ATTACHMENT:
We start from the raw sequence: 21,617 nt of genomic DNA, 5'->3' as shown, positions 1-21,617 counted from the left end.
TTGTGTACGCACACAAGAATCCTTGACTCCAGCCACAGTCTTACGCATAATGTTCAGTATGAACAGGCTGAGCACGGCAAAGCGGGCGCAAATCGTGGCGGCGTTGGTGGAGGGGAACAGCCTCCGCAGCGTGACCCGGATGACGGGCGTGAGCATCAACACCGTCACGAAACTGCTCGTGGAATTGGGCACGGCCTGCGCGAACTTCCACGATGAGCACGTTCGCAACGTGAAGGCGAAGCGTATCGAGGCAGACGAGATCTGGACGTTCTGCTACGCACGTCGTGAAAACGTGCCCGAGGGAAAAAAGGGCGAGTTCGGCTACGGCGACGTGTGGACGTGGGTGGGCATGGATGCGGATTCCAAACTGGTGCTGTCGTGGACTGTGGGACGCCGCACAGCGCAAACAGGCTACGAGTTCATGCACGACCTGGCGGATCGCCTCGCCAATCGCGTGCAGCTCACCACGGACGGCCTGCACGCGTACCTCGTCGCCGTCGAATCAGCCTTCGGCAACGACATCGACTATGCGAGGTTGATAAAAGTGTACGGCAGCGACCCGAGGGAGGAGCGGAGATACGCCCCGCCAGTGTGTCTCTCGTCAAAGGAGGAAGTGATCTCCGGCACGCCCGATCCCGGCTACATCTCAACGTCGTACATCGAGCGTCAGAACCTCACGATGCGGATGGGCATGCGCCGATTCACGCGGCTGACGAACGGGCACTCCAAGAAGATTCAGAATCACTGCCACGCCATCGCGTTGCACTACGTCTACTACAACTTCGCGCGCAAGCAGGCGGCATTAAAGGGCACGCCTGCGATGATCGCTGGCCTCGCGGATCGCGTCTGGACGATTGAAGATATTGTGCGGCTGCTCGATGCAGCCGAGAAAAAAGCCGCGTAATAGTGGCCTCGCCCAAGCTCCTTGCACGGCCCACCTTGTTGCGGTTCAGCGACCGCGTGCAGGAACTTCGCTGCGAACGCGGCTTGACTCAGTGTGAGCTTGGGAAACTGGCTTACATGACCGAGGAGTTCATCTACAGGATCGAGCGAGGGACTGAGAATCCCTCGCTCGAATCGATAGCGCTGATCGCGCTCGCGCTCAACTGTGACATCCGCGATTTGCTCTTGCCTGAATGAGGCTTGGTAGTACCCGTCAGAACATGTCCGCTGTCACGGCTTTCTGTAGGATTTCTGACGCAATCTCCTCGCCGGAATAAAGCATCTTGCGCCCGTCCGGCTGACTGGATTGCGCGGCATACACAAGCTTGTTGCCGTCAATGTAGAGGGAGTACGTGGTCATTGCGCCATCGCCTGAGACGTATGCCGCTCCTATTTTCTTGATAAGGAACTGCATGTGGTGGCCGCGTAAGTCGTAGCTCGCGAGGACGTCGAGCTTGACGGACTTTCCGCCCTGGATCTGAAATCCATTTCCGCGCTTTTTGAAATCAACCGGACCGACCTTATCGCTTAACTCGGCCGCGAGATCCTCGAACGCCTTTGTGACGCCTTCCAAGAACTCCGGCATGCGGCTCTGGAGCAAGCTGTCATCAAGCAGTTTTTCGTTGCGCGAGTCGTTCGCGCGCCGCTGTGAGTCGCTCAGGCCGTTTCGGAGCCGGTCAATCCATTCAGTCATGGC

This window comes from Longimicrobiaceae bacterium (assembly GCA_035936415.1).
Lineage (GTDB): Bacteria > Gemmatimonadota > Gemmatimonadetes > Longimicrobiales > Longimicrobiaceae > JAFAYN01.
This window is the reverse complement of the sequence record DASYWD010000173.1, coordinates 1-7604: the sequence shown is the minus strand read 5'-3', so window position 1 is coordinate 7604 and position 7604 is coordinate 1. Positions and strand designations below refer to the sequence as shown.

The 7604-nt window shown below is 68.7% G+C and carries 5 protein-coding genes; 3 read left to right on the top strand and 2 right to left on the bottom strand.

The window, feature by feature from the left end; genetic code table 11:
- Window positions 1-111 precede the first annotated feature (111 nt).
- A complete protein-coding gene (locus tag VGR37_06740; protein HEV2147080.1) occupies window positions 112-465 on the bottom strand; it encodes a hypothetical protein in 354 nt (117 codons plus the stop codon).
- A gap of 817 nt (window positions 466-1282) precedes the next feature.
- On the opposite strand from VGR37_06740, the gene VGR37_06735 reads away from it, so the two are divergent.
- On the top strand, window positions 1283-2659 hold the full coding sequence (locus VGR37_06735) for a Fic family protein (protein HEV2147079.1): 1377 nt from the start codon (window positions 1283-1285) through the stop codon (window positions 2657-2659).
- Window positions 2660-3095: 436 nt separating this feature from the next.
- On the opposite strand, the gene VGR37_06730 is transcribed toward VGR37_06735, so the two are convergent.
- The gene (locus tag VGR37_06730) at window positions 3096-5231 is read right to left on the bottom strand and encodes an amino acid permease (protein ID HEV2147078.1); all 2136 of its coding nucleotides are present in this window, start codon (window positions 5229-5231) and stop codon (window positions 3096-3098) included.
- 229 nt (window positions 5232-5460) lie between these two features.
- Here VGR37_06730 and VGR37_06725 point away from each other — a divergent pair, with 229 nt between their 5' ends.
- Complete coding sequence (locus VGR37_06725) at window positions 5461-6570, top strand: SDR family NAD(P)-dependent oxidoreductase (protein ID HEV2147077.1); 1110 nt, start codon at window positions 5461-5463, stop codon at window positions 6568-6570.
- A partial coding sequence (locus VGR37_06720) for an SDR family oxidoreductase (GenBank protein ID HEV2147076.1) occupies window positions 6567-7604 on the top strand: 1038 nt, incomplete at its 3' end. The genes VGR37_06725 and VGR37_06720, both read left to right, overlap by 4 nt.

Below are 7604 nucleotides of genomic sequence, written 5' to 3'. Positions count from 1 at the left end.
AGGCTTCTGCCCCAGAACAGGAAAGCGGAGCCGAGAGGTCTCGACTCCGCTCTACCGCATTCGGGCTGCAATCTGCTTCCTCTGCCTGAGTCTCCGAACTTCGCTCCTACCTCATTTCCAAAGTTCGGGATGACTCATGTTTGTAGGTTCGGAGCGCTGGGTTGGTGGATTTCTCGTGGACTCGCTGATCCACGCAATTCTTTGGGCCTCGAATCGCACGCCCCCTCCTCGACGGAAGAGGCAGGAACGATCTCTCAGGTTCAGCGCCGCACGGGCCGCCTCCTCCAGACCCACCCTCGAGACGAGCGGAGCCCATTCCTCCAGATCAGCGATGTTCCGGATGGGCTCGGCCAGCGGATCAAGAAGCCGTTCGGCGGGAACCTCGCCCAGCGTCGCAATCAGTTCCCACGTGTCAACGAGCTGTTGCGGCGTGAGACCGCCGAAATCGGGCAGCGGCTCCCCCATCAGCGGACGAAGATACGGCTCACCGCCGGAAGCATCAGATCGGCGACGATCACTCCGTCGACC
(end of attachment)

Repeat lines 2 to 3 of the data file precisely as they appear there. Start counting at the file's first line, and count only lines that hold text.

TTGTGTACGCACACAAGAATCCTTGACTCCAGCCACAGTCTTACGCATAATGTTCAGTATGAACAGGCTGAGCACGGCAAAGCGGGCGCAAATCGTGGCGGCGTTGGTGGAGGGGAACAGCCTCCGCAGCGTGACCCGGATGACGGGCGTGAGCATCAACACCGTCACGAAACTGCTCGTGGAATTGGGCACGGCCTGCGCGAACTTCCACGATGAGCACGTTCGCAACGTGAAGGCGAAGCGTATCGAGGCAGACGAGATCTGGACGTTCTGCTACGCACGTCGTGAAAACGTGCCCGAGGGAAAAAAGGGCGAGTTCGGCTACGGCGACGTGTGGACGTGGGTGGGCATGGATGCGGATTCCAAACTGGTGCTGTCGTGGACTGTGGGACGCCGCACAGCGCAAACAGGCTACGAGTTCATGCACGACCTGGCGGATCGCCTCGCCAATCGCGTGCAGCTCACCACGGACGGCCTGCACGCGTACCTCGTCGCCGTCGAATCAGCCTTCGGCAACGACATCGACTATGCGAGGTTGATAAAAGTGTACGGCAGCGACCCGAGGGAGGAGCGGAGATACGCCCCGCCAGTGTGTCTCTCGTCAAAGGAGGAAGTGATCTCCGGCACGCCCGATCCCGGCTACATCTCAACGTCGTACATCGAGCGTCAGAACCTCACGATGCGGATGGGCATGCGCCGATTCACGCGGCTGACGAACGGGCACTCCAAGAAGATTCAGAATCACTGCCACGCCATCGCGTTGCACTACGTCTACTACAACTTCGCGCGCAAGCAGGCGGCATTAAAGGGCACGCCTGCGATGATCGCTGGCCTCGCGGATCGCGTCTGGACGATTGAAGATATTGTGCGGCTGCTCGATGCAGCCGAGAAAAAAGCCGCGTAATAGTGGCCTCGCCCAAGCTCCTTGCACGGCCCACCTTGTTGCGGTTCAGCGACCGCGTGCAGGAACTTCGCTGCGAACGCGGCTTGACTCAGTGTGAGCTTGGGAAACTGGCTTACATGACCGAGGAGTTCATCTACAGGATCGAGCGAGGGACTGAGAATCCCTCGCTCGAATCGATAGCGCTGATCGCGCTCGCGCTCAACTGTGACATCCGCGATTTGCTCTTGCCTGAATGAGGCTTGGTAGTACCCGTCAGAACATGTCCGCTGTCACGGCTTTCTGTAGGATTTCTGACGCAATCTCCTCGCCGGAATAAAGCATCTTGCGCCCGTCCGGCTGACTGGATTGCGCGGCATACACAAGCTTGTTGCCGTCAATGTAGAGGGAGTACGTGGTCATTGCGCCATCGCCTGAGACGTATGCCGCTCCTATTTTCTTGATAAGGAACTGCATGTGGTGGCCGCGTAAGTCGTAGCTCGCGAGGACGTCGAGCTTGACGGACTTTCCGCCCTGGATCTGAAATCCATTTCCGCGCTTTTTGAAATCAACCGGACCGACCTTATCGCTTAACTCGGCCGCGAGATCCTCGAACGCCTTTGTGACGCCTTCCAAGAACTCCGGCATGCGGCTCTGGAGCAAGCTGTCATCAAGCAGTTTTTCGTTGCGCGAGTCGTTCGCGCGCCGCTGTGAGTCGCTCAGGCCGTTTCGGAGCCGGTCAATCCATTCAGTCATGGC

This window comes from Longimicrobiaceae bacterium (assembly GCA_035936415.1).